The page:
Students are introduced to a unique fluid ferrofluids the shape of which can be influenced by magnetic fields. This activity supplements traditional magnetism activities and offers comparisons between large-scale materials and nanomaterials.Students are introduced to the concepts of magnetism, surfactants and nanotechnology by relating movie magic to practical science. Students observe ferrofluid properties as a stand-alone fluid and under an imposed magnetic field. They learn about the components of ferrofluids and their functionality as they create shapes using magnetically controlled ferrofluids and create their masterpieces.
In this fun, engaging activity, students are introduced to a unique type of fluid ferrofluids whose shape can be influenced by magnetic fields! Students act as materials engineers and create their own ferrofluids. They are challenged to make magnetic ink out of ferrofluids and test their creations to see if they work. Concurrently, they learn more about magnetism, surfactants and nanotechnology. As they observe fluid properties as a standalone-fluid and under an imposed magnetic field, they come to understand the components of ferrofluids and their functionality.
Through two lessons and four activities, students learn about nanotechnology, its extreme smallness, and its vast and growing applications in our world. Embedded within the unit is a broader introduction to the field of material science and engineering and its vital role in nanotechnology advancement. Engaging mini-lab activities on ferrofluids, quantum dots and gold nanoparticles introduce students to specific fields within nanoscience and help them understand key concepts as the basis for thinking about engineering and everyday applications that use next-generation technology nanotechnology.
This is a Physical Science journal that supports student investgation of forces of change and nanoscale.
This teacher's edition provides suggestions for using the Nanoleap Student Journal in the classroom. Nanoleap is a Physical Science journal that supports student investgation of forces of change and nanoscale.
These NanoSense Student Materials have been designed to help high school students understand science concepts that account for nanoscale phenomena, and the principles, applications, and implications of nanoscale science.
These NanoSense Teacher Materials been designed to help teachers help high school students understand science concepts that account for nanoscale phenomena, and the principles, applications, and implications of nanoscale science.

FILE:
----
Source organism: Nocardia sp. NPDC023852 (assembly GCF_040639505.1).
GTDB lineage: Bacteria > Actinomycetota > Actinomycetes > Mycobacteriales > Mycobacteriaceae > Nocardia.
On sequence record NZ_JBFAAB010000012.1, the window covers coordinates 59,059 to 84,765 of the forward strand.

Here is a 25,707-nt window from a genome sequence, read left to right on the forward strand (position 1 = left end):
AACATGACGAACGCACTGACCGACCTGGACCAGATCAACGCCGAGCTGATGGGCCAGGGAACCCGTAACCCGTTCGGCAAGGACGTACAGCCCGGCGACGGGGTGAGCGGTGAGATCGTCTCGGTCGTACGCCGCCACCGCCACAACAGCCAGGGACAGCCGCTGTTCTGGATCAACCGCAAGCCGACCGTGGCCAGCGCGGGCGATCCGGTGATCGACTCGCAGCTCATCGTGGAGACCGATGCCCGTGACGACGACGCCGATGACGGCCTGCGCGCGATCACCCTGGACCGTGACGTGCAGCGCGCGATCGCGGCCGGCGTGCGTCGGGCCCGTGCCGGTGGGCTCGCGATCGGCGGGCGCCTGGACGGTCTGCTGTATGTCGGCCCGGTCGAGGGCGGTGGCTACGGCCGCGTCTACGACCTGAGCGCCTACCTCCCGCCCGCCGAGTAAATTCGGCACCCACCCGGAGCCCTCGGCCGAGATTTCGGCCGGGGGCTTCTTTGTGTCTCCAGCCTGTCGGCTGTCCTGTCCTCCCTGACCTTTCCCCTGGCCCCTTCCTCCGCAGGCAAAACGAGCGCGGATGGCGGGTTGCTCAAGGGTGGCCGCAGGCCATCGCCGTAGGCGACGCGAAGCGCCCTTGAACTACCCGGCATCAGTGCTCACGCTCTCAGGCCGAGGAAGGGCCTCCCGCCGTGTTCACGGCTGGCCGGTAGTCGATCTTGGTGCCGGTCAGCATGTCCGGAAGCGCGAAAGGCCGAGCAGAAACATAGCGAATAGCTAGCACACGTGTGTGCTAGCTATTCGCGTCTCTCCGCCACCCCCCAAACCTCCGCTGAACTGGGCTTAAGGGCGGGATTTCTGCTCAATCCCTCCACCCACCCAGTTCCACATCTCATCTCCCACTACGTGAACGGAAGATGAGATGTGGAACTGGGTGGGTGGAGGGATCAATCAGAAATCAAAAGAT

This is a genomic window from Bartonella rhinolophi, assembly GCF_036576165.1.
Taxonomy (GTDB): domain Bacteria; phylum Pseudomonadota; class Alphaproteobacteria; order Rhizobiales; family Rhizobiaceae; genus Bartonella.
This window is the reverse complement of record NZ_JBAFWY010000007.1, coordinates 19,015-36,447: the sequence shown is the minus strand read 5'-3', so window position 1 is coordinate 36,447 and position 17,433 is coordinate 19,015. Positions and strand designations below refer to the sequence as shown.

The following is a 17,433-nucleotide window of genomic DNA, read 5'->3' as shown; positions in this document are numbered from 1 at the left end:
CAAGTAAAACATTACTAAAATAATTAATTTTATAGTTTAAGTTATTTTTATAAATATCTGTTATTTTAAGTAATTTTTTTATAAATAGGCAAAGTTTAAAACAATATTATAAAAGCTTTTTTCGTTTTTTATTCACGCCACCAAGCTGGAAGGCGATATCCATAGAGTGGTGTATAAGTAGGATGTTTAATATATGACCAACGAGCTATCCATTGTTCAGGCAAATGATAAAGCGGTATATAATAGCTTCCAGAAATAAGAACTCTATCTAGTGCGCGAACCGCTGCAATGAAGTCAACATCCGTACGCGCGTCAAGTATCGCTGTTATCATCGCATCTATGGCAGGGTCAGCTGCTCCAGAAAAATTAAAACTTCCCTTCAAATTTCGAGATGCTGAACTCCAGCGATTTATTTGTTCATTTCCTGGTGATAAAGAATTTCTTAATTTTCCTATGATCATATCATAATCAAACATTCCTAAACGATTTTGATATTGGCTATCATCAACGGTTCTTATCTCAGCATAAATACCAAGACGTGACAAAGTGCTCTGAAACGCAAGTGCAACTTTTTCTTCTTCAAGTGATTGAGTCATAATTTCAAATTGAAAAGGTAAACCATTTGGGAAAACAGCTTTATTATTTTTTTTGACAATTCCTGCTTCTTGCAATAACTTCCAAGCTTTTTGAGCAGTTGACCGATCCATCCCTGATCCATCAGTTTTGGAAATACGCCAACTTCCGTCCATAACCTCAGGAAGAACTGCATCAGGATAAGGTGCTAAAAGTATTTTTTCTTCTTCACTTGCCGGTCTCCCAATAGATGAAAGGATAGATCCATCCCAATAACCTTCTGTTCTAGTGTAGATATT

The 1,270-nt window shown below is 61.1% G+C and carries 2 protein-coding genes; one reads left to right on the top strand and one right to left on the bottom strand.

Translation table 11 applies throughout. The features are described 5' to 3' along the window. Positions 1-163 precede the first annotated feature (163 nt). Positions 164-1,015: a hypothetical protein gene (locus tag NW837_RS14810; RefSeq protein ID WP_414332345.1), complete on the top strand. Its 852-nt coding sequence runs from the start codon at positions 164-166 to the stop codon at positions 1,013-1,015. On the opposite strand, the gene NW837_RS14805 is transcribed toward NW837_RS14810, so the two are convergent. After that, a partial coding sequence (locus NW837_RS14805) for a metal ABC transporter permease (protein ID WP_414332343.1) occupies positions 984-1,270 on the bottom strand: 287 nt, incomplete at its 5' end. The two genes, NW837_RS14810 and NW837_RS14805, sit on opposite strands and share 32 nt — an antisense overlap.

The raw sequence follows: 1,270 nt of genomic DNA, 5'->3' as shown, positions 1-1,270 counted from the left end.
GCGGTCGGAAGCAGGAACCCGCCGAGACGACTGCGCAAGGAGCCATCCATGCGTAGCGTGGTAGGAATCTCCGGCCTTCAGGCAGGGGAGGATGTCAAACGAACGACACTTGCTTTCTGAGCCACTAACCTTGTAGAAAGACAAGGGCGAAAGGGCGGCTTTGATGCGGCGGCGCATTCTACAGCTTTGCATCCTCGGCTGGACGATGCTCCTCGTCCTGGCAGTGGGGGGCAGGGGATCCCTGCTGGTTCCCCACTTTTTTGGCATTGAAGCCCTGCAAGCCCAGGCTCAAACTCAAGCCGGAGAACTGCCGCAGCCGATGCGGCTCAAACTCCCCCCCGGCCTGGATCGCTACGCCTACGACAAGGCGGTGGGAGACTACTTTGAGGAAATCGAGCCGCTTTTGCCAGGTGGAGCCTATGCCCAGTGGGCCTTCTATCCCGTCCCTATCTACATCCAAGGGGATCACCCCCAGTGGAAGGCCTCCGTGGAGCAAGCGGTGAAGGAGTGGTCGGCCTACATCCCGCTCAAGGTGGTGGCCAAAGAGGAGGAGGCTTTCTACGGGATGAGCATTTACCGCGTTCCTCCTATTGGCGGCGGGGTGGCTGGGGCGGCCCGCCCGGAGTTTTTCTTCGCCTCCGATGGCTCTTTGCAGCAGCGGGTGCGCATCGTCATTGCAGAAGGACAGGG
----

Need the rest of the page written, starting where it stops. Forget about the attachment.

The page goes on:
Students learn about the biomedical use of nanoparticles in the detection and treatment of cancer, including the use of quantum dots and lasers that heat-activate nanoparticles. They also learn about electrophoresis a laboratory procedure that uses an electric field to move tiny particles through a channel in order to separate them by size. They complete an online virtual mini-lab, with accompanying worksheet, to better understand gel electrophoresis. This prepares them for the associated activity to write draft research proposals to use nanoparticles to protect against, detect or treat skin cancer.
Students are given a general overview of nanotechnology principles and applications, as well as nanomaterials engineering. Beginning with an introductory presentation, they learn about the nano-scale concept and a framework for the length scales involved in nanotechnology. Engineering applications are introduced and discussed. This prepares students to conduct the associated activity in which they relate the nano-length scale to everyday objects. At completion, students are able to identify nanotechnology applications and have a frame of reference for the second lesson of the unit.
Students are introduced to the physical concept of the colors of rainbows as light energy in the form of waves with distinct wavelengths, but in a different manner than traditional kaleidoscopes. Looking at different quantum dot solutions, they make observations and measurements, and graph their data. They come to understand how nanoparticles interact with absorbing photons to produce colors. They learn the dependence of particle size and color wavelength and learn about real-world applications for using these colorful liquids.